Mental health is more than just depression, anxiety, and medication. Mental health is about our whole body health.
When our mind is processing information and circumstances in a healthy way, then our body is also healthy, because your mind and body are one in the same.
An example is; have you ever had a pet or loved one die? Did you feel strange and want to sleep a lot? Or did you have a rough day at work and just want to curl up and eat junk food?
Another step deeper, is that your thoughts also affect your body. If you go around all day thinking about how bad things are “going to be” or “could be” then your body will respond accordingly, by keeping you on high alert for bad things; making you tired, and craving junk food, to keep up with the high calorie demand, to keep you on high alert.
Having feelings is normal. It is only when these feelings last longer than is helpful that one needs to be concerned about their mental health. It is okay to feel sad or depressed after the death of a pet, the breakup of a relationship, a medical diagnosis, or loss of a job. If the sadness persists longer than a week and does not improve, then it is a sign you need some help.
There are exceptions to the timeline of feeling sad; after the death of a family member, it is healthy and normal to experience grief for 1-3 or more years afterwards. The length of time grief takes depends on how close you were to the individual and many other factors. Grief is not a once and done process, it is like the waves on the ocean. Right after the death, the waves of grief are huge and disabling, leaving you tossed about in a sea of emotion. After a couple months, these waves begin to smooth and begin to come less and frequently, but they still come. For some people who never allow themselves to grieve, these waves of grief can last a lifetime, and become debilitating.
For many generations, mental health was a taboo subject. In everyone’s family history there are stories of some relative who was “committed” to an asylum. Just because they were admitted, does not mean they were mentally defective! Chances are, these people had a, nutritional or chemical imbalance, or they were not able to express their emotions properly. Suppressing abuse, emotion, or keeping a deep dark family secret, for long periods of time is not healthy. Some were even admitted because they got pregnant at a young age out of wedlock. These people were not “crazy”, they were pregnant in an era when even pregnancy was a disorder – and still is today!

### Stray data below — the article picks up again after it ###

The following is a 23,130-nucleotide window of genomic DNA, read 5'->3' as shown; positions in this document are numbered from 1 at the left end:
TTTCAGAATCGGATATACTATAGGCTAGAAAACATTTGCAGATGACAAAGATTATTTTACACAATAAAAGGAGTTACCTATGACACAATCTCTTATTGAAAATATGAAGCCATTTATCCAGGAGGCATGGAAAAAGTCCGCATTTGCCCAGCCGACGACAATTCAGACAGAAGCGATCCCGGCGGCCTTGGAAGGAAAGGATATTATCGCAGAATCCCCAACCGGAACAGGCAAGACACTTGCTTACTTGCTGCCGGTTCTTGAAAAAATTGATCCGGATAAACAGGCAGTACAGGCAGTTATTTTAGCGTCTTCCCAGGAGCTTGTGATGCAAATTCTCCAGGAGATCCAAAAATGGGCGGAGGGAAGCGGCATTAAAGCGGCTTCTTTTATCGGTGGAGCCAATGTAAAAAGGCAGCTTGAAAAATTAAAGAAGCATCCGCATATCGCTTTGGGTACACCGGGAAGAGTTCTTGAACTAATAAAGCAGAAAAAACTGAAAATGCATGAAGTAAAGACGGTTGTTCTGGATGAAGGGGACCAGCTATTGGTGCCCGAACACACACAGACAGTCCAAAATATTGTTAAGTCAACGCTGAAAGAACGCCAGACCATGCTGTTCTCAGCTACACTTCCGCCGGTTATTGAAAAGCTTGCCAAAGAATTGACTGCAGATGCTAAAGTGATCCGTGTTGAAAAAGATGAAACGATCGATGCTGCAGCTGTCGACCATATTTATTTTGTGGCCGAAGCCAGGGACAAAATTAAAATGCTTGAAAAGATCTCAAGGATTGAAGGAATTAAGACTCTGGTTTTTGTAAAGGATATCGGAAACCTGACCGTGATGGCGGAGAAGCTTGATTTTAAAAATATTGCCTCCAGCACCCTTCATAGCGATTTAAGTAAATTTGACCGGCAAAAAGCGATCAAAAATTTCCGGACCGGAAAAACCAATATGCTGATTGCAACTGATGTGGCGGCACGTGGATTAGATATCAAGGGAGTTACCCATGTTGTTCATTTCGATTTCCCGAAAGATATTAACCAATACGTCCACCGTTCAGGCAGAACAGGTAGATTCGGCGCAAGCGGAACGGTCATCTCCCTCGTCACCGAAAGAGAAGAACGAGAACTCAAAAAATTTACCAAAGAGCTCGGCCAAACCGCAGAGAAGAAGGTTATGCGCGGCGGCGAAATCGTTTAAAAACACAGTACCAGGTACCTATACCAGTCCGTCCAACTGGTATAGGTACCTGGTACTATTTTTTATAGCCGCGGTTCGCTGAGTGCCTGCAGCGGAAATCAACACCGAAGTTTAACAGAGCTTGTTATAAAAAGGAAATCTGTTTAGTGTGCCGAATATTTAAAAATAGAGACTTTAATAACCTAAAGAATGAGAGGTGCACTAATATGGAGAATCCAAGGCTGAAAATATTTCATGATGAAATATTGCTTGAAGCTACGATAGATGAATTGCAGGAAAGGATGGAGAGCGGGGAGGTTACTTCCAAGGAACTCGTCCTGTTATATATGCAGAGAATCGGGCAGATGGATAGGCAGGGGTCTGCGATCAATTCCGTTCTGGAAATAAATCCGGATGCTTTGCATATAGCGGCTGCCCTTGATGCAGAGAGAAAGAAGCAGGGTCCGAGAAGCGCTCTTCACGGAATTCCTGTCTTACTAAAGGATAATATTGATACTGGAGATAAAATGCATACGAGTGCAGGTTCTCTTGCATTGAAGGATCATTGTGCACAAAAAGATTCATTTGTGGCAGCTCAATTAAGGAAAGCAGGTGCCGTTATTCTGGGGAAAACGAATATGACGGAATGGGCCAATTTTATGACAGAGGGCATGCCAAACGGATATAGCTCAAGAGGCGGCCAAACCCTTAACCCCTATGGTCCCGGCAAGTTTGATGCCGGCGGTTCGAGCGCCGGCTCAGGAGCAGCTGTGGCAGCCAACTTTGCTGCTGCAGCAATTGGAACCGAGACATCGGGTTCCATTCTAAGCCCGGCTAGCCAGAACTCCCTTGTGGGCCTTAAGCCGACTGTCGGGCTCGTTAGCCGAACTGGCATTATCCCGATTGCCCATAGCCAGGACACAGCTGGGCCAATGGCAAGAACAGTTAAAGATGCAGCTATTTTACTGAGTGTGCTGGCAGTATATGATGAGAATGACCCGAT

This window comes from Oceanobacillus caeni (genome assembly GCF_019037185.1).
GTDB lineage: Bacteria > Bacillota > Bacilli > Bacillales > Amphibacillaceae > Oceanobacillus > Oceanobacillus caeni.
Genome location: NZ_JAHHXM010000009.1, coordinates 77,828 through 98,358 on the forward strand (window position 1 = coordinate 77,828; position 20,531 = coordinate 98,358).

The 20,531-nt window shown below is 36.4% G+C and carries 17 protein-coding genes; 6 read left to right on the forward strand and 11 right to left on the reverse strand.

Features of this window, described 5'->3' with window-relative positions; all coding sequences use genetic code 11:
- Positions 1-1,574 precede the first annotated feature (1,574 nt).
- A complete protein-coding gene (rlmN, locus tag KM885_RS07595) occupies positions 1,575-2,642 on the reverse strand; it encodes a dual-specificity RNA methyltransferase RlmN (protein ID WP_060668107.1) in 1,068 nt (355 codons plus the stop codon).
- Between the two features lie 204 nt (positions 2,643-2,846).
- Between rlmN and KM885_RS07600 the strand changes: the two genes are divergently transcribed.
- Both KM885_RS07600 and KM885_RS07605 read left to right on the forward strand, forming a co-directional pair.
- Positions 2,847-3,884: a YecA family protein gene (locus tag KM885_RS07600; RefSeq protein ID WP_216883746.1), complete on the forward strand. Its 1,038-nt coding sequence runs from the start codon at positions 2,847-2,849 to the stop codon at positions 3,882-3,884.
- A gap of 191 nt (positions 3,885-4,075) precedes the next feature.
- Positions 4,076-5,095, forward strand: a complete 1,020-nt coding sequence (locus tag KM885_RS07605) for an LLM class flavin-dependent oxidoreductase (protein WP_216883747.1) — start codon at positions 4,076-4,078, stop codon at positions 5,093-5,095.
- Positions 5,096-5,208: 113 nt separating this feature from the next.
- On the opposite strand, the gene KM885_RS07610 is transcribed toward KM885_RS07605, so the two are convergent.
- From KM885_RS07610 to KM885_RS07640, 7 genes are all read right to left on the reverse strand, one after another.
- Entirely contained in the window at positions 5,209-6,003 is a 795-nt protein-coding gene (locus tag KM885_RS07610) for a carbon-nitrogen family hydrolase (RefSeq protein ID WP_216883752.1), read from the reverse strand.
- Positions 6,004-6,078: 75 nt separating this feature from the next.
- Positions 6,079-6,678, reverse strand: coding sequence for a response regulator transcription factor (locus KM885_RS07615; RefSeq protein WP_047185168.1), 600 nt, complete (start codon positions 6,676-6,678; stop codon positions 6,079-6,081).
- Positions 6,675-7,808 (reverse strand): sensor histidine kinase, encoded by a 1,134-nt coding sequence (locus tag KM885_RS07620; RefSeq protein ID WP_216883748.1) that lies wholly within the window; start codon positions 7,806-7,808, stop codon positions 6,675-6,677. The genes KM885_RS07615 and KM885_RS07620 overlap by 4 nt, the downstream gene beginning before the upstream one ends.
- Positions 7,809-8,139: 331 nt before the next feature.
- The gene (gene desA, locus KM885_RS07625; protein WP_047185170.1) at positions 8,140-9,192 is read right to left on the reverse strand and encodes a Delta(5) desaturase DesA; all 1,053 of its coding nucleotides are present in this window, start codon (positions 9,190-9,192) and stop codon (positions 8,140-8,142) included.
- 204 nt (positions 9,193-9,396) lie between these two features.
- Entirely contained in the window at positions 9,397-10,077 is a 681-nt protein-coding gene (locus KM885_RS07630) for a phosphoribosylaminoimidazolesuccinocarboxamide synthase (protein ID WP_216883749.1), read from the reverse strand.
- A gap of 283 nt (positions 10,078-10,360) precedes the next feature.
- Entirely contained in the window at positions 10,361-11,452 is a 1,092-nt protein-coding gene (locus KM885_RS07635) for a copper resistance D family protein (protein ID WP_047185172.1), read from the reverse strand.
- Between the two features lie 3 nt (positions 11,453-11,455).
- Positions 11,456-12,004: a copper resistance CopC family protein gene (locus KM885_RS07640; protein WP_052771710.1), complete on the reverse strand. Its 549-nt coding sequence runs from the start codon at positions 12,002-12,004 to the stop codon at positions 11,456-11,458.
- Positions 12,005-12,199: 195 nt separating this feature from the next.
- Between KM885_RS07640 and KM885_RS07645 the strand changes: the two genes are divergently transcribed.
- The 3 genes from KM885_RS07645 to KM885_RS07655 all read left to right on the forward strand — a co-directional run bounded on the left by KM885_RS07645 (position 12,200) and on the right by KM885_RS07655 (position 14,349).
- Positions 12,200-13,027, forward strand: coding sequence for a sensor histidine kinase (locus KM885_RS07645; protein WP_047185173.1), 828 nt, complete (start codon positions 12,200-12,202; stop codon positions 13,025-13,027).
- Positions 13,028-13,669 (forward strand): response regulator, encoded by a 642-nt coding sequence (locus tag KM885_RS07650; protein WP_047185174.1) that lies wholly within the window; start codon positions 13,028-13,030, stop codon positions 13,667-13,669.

Can you spot mental illness? NO! Actually, according to the DSM (the diagnostic manual used by therapists) everyone of us has a diagnosable mental illness! Everything you do on a daily basis, which you call “routine”, is listed in the DSM and is considered diagnosable.
So, now that we are all on the same level, what do we do about it?
Some of the most intelligent people have diagnoses of: manic depression, schizophrenia, hoarding, obsession, neurosis, etc.
These are the people who create the machines and medicines which improve your life. These are the people who; defend your rights, operate on your cancers, prepare your food, teach your children, preach on Sunday, and more. If they didn’t have a quirk, they couldn’t excel at their job and wouldn’t be who they are!
If you want to meet a messed-up person, get to know a therapist, especially psychiatrists and psychologists. People in the mental health profession are in it to find answers for themselves. Because they’ve lived it, they are well versed in the subject, and therefore are able to recognize it others and help them along the way. Their talent is to easily recognize the symptoms in others.
The old sayings go, “a builders house is never complete” “a mechanics car is always broken”, this is true, because these people have the ability to see their need in others, and know how to fix it. By fixing it for others, they are attempting to fix themselves.
We are ALL beautifully broken! Yours truly is no exception to the rule. I have my own struggles and see them in my clients. When I help a client, I am also helping myself. We are all getting well together! If you want a fancy term, it is called “mirror neurons.” It comes from the saying, “what you hate about another, is only a reflection of what you hate about yourself.” It takes a strong person to admit it, but it is very true!
From time to time, when something happens, I seek the help of another therapist. I do not have all the answers, so even I need support from time to time.
May is mental health month. I want you to know that, IT IS ALWAYS OKAY TO ASK FOR HELP! Not all help comes from a pill or medication. Some of the best help comes by improving your coping skills, or by just doing something different- such as getting outdoors, sitting by a campfire, spending a few hours in nature, etc.
Other mental health activities are: hobbies, walking, fishing, cooking, having coffee with friends, or anything which helps you to feel better!
It takes a strong person to admit he/she needs help, but asking for help and accepting it is a superpower! Use your superpowers wisely!
Jessica L. Hanson
Jessica L Hanson CHt. LLC